Significantly the present invention provides an improved procedure for determining the concentration of lipid bound sialic acid in a sample of human blood plasma or serum by comparing the sample with a known standard comprised of a similar substance, i.e. human or animal blood plasma or serum rather than a chemical, i.e. n-acetyl neuraminic acid (NANA) as in the prior art. It also eliminates the need to construct a standard curve for the standard as in the prior art. The improved procedure also eliminates the deviation between the optical density found for the sample and the standard curve due to variations in the techniques employed in carrying out the test procedure.

SUMMARY OF THE INVENTION

The present invention provides a method for extracting sialic acid from a sample of human blood plasma or serum and determining the amount of lipid bound sialic acid present in the sample which includes the following steps:

(a) diluting a predetermined volume of a blood plasma or serum sample with distilled water to a volume about two times that of the predetermined volume;

(b) mixing the diluted sample for a suitable period of time to obtain a substantially homogenous sample;

(c) adding to the sample a mixture of a chlorinated lower alkyl hydrocarbon and a lower alkyl alcohol, the volume of the mixture added being about forty times the predetermined volume of the blood plasma or serum sample, and the volume ratio of chlorinated hydrocarbon to alcohol in the mixture being about 2:1;

(d) mixing the resulting admixture for a suitable period of time to dissolve lipid bound sialic acid present in the sample in the chlorinated hydrocarbon/alcohol mixture;

(e) diluting the admixture with buffer solution, the volume being added about eight times the predetermined volume of the blood plasma or serum sample;

(f) treating the diluted admixture for a suitable period of time to permit formation of a substantially clear upper phase;

(g) separately recovering from the clear upper phase so formed a predetermined volume of the upper phase;

(h) adding to the predetermined volume of the upper phase an amount of a mixture of a protein-precipitating agent, the amount of mixture being effective to cause preciptation of the lipid bound sialic acid;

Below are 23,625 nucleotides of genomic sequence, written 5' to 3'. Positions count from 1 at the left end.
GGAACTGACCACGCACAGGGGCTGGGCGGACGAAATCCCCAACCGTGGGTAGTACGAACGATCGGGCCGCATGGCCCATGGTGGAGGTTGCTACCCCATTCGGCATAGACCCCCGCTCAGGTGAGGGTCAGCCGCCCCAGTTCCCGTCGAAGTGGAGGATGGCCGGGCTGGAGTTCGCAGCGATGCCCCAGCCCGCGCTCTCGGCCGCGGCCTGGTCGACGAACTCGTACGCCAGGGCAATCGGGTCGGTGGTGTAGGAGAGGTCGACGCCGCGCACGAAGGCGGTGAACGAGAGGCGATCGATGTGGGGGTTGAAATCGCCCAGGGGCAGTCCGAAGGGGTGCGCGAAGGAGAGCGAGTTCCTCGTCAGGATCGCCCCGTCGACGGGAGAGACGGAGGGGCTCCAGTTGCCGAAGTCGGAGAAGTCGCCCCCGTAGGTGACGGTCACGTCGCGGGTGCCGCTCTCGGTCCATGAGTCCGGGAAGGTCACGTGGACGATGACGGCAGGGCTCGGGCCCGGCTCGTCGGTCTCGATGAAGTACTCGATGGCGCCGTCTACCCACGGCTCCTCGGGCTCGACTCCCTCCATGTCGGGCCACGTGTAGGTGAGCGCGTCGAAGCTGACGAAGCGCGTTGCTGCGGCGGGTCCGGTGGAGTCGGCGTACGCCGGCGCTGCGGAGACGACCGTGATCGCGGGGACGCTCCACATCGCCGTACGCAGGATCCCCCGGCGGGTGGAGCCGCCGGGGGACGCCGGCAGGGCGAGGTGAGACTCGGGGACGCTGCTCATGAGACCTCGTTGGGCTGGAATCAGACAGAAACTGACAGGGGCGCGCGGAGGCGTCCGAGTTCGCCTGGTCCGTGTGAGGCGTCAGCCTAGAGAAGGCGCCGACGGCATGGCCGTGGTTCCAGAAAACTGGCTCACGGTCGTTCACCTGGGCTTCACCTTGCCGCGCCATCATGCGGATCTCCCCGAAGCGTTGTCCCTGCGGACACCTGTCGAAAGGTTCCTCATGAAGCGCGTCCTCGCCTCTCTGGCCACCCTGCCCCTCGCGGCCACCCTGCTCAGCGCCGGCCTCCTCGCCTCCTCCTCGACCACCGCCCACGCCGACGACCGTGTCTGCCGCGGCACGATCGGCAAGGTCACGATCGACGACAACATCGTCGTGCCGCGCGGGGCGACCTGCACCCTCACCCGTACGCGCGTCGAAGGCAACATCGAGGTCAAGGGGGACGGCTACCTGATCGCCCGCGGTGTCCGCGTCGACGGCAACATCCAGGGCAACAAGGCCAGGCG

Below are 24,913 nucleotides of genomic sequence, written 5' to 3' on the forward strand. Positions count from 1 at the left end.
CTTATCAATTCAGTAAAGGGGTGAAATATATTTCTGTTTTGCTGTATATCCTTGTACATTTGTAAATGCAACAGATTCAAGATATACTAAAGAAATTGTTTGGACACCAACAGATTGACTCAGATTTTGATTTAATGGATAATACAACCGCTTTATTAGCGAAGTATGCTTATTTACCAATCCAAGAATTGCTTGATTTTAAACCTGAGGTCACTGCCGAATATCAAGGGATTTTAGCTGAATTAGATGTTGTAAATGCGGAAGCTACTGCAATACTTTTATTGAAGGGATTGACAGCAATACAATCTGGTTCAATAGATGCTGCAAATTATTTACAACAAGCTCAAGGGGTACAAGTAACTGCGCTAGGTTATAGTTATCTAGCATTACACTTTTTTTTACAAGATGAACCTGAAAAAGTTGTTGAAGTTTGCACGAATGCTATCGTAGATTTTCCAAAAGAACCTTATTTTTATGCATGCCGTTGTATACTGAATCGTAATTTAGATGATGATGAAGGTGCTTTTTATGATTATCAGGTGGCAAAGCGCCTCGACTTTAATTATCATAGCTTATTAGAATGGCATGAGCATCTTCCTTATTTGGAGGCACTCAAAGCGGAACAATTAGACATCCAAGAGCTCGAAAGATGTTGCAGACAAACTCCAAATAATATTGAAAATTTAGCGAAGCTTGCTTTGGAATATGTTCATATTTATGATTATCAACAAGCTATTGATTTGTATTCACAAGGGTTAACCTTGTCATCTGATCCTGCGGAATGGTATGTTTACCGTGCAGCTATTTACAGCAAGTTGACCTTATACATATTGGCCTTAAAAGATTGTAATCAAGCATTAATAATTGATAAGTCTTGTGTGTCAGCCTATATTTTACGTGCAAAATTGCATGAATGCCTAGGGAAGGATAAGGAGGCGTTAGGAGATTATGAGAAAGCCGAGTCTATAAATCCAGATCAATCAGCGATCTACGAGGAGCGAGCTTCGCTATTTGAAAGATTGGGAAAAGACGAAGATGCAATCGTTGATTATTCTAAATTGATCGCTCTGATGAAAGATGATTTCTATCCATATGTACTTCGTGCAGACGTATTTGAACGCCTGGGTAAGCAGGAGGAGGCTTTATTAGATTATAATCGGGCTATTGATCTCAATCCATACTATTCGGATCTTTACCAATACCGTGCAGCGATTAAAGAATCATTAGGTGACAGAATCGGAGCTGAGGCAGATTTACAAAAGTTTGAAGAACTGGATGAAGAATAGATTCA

(i) mixing the resulting admixture;

(j) separately recovering the resulting precipitate;

(k) suspending the precipitate in a hydrolysis agent; and

(1) determining the amount of lipid bound sialic acid present in the suspended precipitate and thereby the amount present in the blood plasma or serum sample.

The determination of the amount of lipid bound sialic acid in the sample is made by comparing the optical density of the sample to that of a known standard derived from human tissue, human blood or animal blood. Animal blood is preferred because it is readily available and normally free from contamination causing infectious disease to humans.

The standard is prepared using the following steps:

(a) extracting the blood plasma or serum from the whole blood;

(b) diluting a predetermined volume of the plasma or serum sample with an equal volume of distilled water;

(c) mixing the diluted sample for a suitable period of time to obtain a homogenous sample;

(d) adding to the sample a lower alkyl alcohol, the values of the alcohol added being about five times the predetermined value of the sample;

(e) mixing the resulting admixture for a suitable period of time to dissolve matter present in the sample in the alcohol mixture;

(f) treating the admixture for a suitable period of time to permit the formation of a supernatant and a precipitate;

(g) diluting the precipitate with distilled water which solution is the standard to be used in the test;

(h) determining the amount of lipid bound sialic acid present in the standard by use of a standard curve developed for n-acetyl neuraminic acid (NANA).

A volume of the standard equivalent to the volume of the sample being tested is treated exactly the same as, and simultaneously with, the sample according to the procedure set forth above for the sample.

The concentrate of lipid bound sialic acid in the sample is found by multiplying the optical density of the sample times the known concentration of lipid bound sialic acid of the standard and dividing the product by the optical density of the standard.

The improved procedure of the invention provides improved reproducibility of the test and improved accuracy of the test results in any laboratory because the test sample and the known standard are treated with exactly the same techniques. Thus variations between the test results for the sample and a standard which are due to variations in the procedures or techniques used in testing the sample are eliminated.

This invention also provides a method and kit for diagnosing cancer in a human subject which comprises determining the amount of lipid bound sialic acid in a sample of a subject's blood plasma or serum and comparing the amount obtained with values obtained for subjects known to have cancer.

Alternatively the method and kit of this invention may be used to regularly determine the amount of lipid bound sialic acid present in a subject's blood plasma or serum and thus to monitor the progress of therapy of a subject by comparing each amount so determined with amounts previously determined for the subject.

Another aspect of the invention concerns a method of diagnosing cancer in a human subject which comprises determining the amount of lipid bound sialic acid in a sample of the subject's plasma or serum according to the method of the present invention and comparing the amounts so determined with values obtained for subjects known to have cancer, or alternatively, comparing the amount so determined with values obtained over a period of time for the same subject.